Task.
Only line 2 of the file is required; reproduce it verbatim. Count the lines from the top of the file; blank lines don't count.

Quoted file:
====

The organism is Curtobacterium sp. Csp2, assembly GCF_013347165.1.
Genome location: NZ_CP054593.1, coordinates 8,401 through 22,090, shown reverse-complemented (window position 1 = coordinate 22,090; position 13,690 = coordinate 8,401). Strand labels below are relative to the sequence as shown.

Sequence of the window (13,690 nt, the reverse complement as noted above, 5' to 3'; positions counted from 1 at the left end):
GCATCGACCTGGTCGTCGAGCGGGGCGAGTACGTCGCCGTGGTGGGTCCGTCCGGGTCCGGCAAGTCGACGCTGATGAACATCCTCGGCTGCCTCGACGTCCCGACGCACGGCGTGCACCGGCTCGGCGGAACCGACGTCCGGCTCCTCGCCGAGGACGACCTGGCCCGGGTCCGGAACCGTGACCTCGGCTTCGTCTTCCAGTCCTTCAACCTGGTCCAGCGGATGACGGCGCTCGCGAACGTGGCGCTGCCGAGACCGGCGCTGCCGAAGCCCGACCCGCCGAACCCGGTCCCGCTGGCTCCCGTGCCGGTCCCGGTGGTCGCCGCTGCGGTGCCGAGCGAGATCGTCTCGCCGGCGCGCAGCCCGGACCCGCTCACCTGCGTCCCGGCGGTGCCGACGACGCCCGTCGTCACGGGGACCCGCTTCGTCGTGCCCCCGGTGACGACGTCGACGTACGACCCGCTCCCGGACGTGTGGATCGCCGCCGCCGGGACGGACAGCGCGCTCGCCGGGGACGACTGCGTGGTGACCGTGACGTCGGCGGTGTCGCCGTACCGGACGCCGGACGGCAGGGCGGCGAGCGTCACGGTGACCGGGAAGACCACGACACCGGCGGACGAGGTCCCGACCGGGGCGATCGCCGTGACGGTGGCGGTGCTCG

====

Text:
Genome location: NZ_CP054593.1, coordinates 8,401 through 22,090, shown reverse-complemented (window position 1 = coordinate 22,090; position 13,690 = coordinate 8,401). Strand labels below are relative to the sequence as shown.